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Democratic Sen. Chris Coons On Testimony From Inspector General Michael Horowitz

AUDIE CORNISH, HOST:

Senators questioned the Justice Department inspector general for hours today about the FBI's investigation of the 2016 Trump campaign and its possible connections to Russia. Michael Horowitz stuck to the findings in his 400-plus-page report. He said the FBI had sufficient grounds to launch its probe but stumbled through error after error in surveilling a former Trump aide. No one involved in the investigation, he said, was vindicated. Let's go now to a senator who questioned Horowitz, Democrat Chris Coons of Delaware.

Welcome to the program.

CHRIS COONS: Thanks, Audie.

CORNISH: Can you say with confidence that the FBI did not let political bias creep into its probe?

COONS: What was important, I think, about the IG's report today and his testimony in front of the Judiciary Committee was that he debunked the conspiracy theories that have long been pushed by President Trump, his attorney general and his supporters, that the whole Mueller investigation was an unwarranted, unjustified hoax, that it was a witch hunt. Inspector General Horowitz stood by his report's core findings that Russia was engaged in an unprecedented attack on our election and the FBI was without bias and properly and well-founded in launching an investigation into possible ties between the Trump campaign and Russian interference.

CORNISH: At the same time, this is the cream of the crop at the FBI, right? And yet they made 17 errors on this extremely sensitive investigation. Is that cause for alarm?

COONS: Well, we shouldn't minimize the errors in the FISA application that were detailed by Inspector General Horowitz. And I commend the FBI director, Chris Wray, for acting promptly to implement the IG's recommendations. But it's important to put these errors in context. Carter Page, who was the subject of that FISA application, wasn't indicted in the Russia investigation. He was the only Trump campaign official targeted with a FISA warrant. And in the end of the investigation, President Trump's campaign manager, his national security adviser and his personal attorney were all either convicted or pled guilty. And nothing in this report about those irregularities with regards to the FISA warrant disturbs those convictions or the total of 37 indictments and convictions that were the outcome of the Mueller report.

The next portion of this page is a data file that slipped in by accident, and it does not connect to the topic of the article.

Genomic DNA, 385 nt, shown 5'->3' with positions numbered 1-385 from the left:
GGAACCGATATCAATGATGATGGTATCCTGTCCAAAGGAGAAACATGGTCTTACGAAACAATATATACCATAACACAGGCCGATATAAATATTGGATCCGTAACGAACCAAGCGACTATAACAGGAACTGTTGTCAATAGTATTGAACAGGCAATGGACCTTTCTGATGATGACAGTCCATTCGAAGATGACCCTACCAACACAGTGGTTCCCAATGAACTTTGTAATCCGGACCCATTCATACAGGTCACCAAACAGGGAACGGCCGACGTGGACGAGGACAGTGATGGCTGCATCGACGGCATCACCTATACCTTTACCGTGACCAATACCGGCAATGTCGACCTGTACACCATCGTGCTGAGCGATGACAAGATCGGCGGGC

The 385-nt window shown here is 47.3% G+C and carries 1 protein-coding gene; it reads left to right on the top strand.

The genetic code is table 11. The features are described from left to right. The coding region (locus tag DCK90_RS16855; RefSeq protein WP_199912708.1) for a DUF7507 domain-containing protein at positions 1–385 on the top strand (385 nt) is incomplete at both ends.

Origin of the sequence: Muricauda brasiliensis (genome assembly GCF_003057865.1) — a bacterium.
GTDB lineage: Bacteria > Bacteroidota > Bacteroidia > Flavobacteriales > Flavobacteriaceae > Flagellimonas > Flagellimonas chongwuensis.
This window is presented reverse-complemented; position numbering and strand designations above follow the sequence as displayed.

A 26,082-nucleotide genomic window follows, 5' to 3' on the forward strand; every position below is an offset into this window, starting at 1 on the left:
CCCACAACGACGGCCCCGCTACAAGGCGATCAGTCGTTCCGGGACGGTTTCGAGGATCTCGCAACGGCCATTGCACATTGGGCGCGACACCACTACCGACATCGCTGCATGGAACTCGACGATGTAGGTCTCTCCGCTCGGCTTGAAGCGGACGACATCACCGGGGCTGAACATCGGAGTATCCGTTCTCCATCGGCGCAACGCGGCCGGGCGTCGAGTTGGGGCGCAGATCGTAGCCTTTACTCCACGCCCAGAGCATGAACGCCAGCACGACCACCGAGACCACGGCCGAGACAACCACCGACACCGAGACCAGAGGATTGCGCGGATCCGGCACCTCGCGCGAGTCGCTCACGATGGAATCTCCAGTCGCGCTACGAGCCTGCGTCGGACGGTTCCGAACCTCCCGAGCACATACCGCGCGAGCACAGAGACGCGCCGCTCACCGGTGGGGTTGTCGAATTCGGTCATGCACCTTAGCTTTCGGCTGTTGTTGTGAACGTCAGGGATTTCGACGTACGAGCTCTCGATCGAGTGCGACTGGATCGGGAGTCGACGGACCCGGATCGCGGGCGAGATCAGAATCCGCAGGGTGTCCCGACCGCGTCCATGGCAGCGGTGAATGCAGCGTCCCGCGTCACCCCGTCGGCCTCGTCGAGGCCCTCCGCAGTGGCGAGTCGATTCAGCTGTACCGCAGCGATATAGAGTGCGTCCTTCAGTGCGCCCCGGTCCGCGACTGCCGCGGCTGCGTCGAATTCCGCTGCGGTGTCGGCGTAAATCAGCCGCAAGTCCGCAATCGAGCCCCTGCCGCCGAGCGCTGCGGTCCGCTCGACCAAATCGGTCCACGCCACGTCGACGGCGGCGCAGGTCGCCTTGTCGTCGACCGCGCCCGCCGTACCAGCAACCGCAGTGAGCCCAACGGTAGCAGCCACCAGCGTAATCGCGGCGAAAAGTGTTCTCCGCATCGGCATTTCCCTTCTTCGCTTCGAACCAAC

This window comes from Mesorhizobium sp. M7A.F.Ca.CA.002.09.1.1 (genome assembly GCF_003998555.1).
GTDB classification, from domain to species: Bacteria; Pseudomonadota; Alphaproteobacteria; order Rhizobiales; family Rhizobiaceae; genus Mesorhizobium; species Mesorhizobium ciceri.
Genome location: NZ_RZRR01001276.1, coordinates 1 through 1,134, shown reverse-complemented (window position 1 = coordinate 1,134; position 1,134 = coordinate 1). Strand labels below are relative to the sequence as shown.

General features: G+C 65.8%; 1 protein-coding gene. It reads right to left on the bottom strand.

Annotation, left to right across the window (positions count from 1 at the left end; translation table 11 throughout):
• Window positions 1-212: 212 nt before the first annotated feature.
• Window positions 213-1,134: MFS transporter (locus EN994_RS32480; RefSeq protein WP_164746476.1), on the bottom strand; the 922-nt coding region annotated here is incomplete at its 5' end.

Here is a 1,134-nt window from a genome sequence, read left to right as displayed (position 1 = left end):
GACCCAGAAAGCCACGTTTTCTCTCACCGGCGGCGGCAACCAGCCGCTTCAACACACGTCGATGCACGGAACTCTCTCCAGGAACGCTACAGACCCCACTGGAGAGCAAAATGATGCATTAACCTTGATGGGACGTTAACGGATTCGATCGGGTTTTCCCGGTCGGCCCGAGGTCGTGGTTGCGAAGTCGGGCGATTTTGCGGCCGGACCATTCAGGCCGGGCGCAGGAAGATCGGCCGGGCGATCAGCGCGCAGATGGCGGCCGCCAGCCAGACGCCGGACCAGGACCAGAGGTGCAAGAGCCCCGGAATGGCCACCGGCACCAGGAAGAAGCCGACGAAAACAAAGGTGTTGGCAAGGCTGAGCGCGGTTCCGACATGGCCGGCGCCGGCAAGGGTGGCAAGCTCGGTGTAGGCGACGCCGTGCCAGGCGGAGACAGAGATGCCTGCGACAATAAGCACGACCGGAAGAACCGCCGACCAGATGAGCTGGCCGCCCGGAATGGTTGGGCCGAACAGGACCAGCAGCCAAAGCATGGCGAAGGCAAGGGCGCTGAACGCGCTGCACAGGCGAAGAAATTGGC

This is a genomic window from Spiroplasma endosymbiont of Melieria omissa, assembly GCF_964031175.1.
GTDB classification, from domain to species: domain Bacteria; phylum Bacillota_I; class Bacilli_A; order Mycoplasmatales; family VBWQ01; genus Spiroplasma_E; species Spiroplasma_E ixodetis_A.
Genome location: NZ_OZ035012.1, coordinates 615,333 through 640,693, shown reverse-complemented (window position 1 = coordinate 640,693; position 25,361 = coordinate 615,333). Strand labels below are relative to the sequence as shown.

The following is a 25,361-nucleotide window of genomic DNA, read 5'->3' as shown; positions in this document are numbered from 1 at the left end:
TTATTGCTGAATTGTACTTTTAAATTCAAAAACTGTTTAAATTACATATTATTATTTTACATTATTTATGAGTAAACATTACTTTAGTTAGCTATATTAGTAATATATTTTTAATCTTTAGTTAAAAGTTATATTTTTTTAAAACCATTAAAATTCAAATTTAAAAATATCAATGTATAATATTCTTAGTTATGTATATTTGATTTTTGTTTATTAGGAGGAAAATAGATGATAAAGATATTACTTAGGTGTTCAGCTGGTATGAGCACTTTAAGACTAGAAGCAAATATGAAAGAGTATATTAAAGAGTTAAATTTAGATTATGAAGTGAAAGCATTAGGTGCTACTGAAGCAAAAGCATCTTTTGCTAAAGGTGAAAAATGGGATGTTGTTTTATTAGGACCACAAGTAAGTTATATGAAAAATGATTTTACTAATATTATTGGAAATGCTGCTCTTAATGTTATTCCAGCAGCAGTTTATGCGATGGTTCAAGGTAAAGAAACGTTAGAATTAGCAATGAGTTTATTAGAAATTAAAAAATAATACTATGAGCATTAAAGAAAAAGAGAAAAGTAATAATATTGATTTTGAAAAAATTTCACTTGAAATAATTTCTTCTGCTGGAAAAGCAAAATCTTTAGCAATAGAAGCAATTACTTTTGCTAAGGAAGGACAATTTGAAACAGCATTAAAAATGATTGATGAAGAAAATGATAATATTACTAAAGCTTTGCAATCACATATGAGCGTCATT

CORNISH: What's your response to, say, Senator Lindsey Graham raising this idea that, look; if you have an FBI who's this cavalier about secret courts and civil liberties, that this is something the average citizen should be worried about as well?

COONS: Well, as I said in my questioning of the inspector general, we shouldn't overlook these irregularities, and we should be making a good faith, bipartisan effort at re-examining the FISA warrant process. If that had been the real focus of this hearing today, we would have spent most of our time talking about the recommendations that the IG made in his report for how to improve that FISA process. The vast majority of today's hearing, in my view, was mostly political theater. It was reciting at great length a few exchanges between two particular FBI-related investigators. The inspector general found that there were messages or texts exchanged that were pro-Trump and that were anti-Trump but that none of that influenced the launching of this investigation into the Trump campaign or its ultimate conclusions.

CORNISH: On that point, the report found that according to the FBI's own rules, the agency did have adequate basis to start its investigation. At the same time, we heard people raising issues today about whether the rules should be different or more stringent. I mean, should there be a higher bar for such a sensitive investigation?

COONS: I think there should be. And the inspector general laid out a number of suggestions for how the internal review and approval process for an investigation of this extremely high sensitivity should be carried out. So it's my hope that those of us who are concerned about holding federal law enforcement accountable but also supporting the men and women of the FBI will work together to make sure that those recommendations that have, by the way, been welcomed by FBI director Ray will be thoroughly implemented.

CORNISH: The attorney general has, of course, ordered a separate, broader report into the investigation, this one by U.S. attorney John Durham. He's already said he doesn't agree with some of the inspector general's conclusions. So do you think his report will, I don't know, carry more weight?

COONS: I frankly think it will carry less weight because the inspector general, who's now served for many years across several administrations, is someone who has been praised for his independence, his professionalism, his effectiveness previously by the attorney general himself. And I think you can't have a more thorough investigation. They interviewed more than 100 witnesses. They had 170 interviews. They reviewed a million pages of documents. This was a thorough and searching investigation. I conclude that the attorney general just dislikes the conclusion that the inspector general reached and is trying to craft an investigation to reach a different result.

CORNISH: Chris Coons is a Democratic senator from Delaware. He sits on the Judiciary Committee.

Thank you for your time.

COONS: Thank you, Audie. Transcript provided by NPR, Copyright NPR.